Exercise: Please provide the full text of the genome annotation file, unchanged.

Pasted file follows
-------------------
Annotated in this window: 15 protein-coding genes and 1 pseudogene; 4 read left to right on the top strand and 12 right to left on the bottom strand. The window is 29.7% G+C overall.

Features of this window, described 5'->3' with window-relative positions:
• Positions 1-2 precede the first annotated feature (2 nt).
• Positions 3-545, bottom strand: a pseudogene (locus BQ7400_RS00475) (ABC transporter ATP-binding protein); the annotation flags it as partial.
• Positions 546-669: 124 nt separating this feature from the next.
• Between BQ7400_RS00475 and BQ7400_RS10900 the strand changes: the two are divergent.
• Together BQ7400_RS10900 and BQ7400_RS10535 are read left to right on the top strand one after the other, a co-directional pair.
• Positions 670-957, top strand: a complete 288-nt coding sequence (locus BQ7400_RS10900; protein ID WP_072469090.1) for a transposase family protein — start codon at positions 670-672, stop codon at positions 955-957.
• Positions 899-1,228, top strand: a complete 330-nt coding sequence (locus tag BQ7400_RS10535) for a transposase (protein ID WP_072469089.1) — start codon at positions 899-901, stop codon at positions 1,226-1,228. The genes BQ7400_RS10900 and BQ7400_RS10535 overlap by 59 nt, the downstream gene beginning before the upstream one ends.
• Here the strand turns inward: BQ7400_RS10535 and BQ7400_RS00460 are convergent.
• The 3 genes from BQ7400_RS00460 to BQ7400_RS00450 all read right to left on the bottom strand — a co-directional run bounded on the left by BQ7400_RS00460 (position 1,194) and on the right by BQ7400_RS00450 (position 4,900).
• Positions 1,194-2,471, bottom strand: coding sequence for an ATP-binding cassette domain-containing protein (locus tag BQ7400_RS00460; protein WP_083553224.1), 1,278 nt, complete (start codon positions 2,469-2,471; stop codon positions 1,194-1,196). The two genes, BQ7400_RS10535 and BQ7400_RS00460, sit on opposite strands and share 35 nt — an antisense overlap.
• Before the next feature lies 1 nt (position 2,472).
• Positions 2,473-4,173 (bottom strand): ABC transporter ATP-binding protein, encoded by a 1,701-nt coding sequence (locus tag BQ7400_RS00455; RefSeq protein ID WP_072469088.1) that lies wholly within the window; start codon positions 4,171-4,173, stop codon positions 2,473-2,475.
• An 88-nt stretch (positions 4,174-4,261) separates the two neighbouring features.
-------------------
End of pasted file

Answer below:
Annotated in this window: 15 protein-coding genes and 1 pseudogene; 4 read left to right on the top strand and 12 right to left on the bottom strand. The window is 29.7% G+C overall.

Features of this window, described 5'->3' with window-relative positions:
• Positions 1-2 precede the first annotated feature (2 nt).
• Positions 3-545, bottom strand: a pseudogene (locus BQ7400_RS00475) (ABC transporter ATP-binding protein); the annotation flags it as partial.
• Positions 546-669: 124 nt separating this feature from the next.
• Between BQ7400_RS00475 and BQ7400_RS10900 the strand changes: the two are divergent.
• Together BQ7400_RS10900 and BQ7400_RS10535 are read left to right on the top strand one after the other, a co-directional pair.
• Positions 670-957, top strand: a complete 288-nt coding sequence (locus BQ7400_RS10900; protein ID WP_072469090.1) for a transposase family protein — start codon at positions 670-672, stop codon at positions 955-957.
• Positions 899-1,228, top strand: a complete 330-nt coding sequence (locus tag BQ7400_RS10535) for a transposase (protein ID WP_072469089.1) — start codon at positions 899-901, stop codon at positions 1,226-1,228. The genes BQ7400_RS10900 and BQ7400_RS10535 overlap by 59 nt, the downstream gene beginning before the upstream one ends.
• Here the strand turns inward: BQ7400_RS10535 and BQ7400_RS00460 are convergent.
• The 3 genes from BQ7400_RS00460 to BQ7400_RS00450 all read right to left on the bottom strand — a co-directional run bounded on the left by BQ7400_RS00460 (position 1,194) and on the right by BQ7400_RS00450 (position 4,900).
• Positions 1,194-2,471, bottom strand: coding sequence for an ATP-binding cassette domain-containing protein (locus tag BQ7400_RS00460; protein WP_083553224.1), 1,278 nt, complete (start codon positions 2,469-2,471; stop codon positions 1,194-1,196). The two genes, BQ7400_RS10535 and BQ7400_RS00460, sit on opposite strands and share 35 nt — an antisense overlap.
• Before the next feature lies 1 nt (position 2,472).
• Positions 2,473-4,173 (bottom strand): ABC transporter ATP-binding protein, encoded by a 1,701-nt coding sequence (locus tag BQ7400_RS00455; RefSeq protein ID WP_072469088.1) that lies wholly within the window; start codon positions 4,171-4,173, stop codon positions 2,473-2,475.
• An 88-nt stretch (positions 4,174-4,261) separates the two neighbouring features.